Growing up Digital: The Rise of the Net Generation

Reynold Macpherson (Centre for Professional Development University of Auckland)

Journal of Educational Administration

ISSN: 0957-8234

Article publication date: 1 August 2000



Macpherson, R. (2000), "Growing up Digital: The Rise of the Net Generation", Journal of Educational Administration, Vol. 38 No. 3, pp. 299-301.



Emerald Group Publishing Limited

The merger of AOL and Times Warner has made it clear that digital media will gradually transform TV into yet another facet of the Net. Net technology is also changing the creation of wealth, the nature of enterprise, commerce and marketing, as well as entertainment, government and national cultures. Surely this means that current curricular, pedagogical and organisational structures are appropriate for a print era and that education needs to develop fresh arrangements for a digital age. If this proves to be the case, those wishing to participate in, and thus guide the coming changes to, educative ends, will find Tapscott’s report very helpful.

This book, by the author of The Digital Economy, started as a compilation of issues identified by 300 youngsters aged between four and 20 (the so‐called “Net generation”) over a year at an interactive Web site. A research team of two graphic artists, two writers and a programmer led by Kate Baggott developed the site at and used data collecting activities to map their perceptions and values.

Propositions were then developed about the Net generation by drawing on a range of additional sources: demographics; developmental psychology; economics; marketing; sociology; pedagogy; technology; parenting; and business strategy. In sum, the propositions developed merit close yet cautious scrutiny. And given the greying of teachers and professors, and the rampant development of Internet technology, this text can serve as an aid to inter‐generational understanding.

Tapscott accepts at the outset that most children are not growing up digital. And since the propositions developed are based on an opportunistic and unstructured sample that participated, the book tends to articulate the views of a very small, privileged, and probably non‐representative elite. Nevertheless, the issues were then processed at various workshops with colleagues, and subjected to some external coherence checks with data and ideas from other disciplines listed above. The arguments are also typically well reasoned, appropriately referenced, couched in open and often amusing language, and are generally compelling.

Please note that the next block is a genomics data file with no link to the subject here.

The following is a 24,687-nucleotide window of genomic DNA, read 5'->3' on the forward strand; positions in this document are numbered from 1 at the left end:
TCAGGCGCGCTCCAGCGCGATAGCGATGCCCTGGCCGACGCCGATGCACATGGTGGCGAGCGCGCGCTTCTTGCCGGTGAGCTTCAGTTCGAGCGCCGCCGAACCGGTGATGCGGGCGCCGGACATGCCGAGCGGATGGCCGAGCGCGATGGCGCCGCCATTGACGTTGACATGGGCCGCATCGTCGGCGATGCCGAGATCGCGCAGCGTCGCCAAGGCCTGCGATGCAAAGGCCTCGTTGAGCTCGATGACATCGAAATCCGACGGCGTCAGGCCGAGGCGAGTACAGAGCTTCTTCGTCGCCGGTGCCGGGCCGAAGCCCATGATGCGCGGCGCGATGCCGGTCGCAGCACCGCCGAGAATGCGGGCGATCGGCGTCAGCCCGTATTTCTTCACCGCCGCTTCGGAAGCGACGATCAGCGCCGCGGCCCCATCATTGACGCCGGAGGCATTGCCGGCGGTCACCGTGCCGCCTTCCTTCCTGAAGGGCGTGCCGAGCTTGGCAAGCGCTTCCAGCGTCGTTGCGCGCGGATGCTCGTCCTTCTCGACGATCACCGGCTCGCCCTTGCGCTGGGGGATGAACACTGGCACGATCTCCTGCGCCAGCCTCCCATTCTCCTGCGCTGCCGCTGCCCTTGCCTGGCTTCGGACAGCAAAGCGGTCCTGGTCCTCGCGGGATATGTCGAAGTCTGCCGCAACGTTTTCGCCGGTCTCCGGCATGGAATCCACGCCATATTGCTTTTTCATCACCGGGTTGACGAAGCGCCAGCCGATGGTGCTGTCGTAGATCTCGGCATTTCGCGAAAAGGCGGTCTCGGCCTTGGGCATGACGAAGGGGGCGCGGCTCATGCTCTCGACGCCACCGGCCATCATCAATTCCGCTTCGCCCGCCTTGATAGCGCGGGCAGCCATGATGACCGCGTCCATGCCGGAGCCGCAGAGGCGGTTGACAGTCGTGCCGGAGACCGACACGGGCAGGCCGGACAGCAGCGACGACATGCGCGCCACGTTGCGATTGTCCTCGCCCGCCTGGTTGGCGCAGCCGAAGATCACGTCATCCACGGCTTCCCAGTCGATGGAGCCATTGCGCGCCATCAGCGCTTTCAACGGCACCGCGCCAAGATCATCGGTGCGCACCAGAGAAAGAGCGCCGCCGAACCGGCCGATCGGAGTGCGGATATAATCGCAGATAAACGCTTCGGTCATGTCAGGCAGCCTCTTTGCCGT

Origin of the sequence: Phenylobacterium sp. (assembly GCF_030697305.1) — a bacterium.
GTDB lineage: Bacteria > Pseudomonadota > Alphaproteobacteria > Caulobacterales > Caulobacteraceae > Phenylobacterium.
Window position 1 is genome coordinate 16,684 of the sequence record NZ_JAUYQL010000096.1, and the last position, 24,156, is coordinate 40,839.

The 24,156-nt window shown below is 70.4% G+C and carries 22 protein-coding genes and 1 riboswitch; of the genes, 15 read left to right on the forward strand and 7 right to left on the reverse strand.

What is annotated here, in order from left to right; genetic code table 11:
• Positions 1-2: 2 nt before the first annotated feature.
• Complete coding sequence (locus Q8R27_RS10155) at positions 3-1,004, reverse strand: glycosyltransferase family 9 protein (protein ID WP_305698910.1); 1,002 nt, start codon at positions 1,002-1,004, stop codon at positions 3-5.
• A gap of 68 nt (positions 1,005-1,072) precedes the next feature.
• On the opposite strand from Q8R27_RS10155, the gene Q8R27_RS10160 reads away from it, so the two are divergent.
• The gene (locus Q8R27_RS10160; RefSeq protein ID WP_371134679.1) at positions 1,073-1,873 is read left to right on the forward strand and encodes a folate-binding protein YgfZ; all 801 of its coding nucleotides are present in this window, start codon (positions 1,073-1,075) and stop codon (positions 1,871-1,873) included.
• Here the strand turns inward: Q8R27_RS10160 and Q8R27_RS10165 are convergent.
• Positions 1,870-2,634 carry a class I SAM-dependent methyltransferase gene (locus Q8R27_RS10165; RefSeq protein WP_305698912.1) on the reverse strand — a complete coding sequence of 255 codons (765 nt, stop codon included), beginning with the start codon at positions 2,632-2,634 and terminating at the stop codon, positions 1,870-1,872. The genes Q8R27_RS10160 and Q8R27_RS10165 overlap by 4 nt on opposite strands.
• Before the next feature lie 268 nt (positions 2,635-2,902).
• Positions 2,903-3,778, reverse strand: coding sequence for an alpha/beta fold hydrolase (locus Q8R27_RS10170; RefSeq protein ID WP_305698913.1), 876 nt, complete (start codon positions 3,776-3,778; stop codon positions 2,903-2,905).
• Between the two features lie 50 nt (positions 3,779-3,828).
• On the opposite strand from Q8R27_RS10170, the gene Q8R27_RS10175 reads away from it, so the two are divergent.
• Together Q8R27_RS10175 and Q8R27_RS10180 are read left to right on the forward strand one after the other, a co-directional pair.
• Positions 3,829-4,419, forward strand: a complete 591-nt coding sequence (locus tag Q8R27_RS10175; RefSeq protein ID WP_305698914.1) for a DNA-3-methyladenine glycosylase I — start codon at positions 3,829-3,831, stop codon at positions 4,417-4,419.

Tapscott tends to be unconditionally optimistic about children’s capacities, somewhat romantic about their potential, and a committed techno‐booster. He is more convincing when, on American demographic grounds, he shows that the baby boomers born 1946 to 1964 became the TV generation. He also explains how the baby busters born 1965 to 1975 mastered multi media, and then how the baby boom echoers born 1977 to 1997 became the Net generation. Since 1995, over 40 per cent of US homes have become connected to the Internet.

The key point here is that the Net generation is the first that has had real use of interactive and distributed communication technology, and thus, had the capacity to direct its own generational learning. The interesting evidence presented suggests that the Net generation is already developing a relatively homogeneous culture with particular personality traits. The culture reportedly exhibits fierce independence, emotional and intellectual openness, inclusion, free expression and strong views, innovation, a preoccupation with maturity, investigation, immediacy, sensitivity to corporate interest, and authentication and trust. Three common personality traits are described as an acceptance of diversity, strong curiosity, and assertiveness and self‐reliance.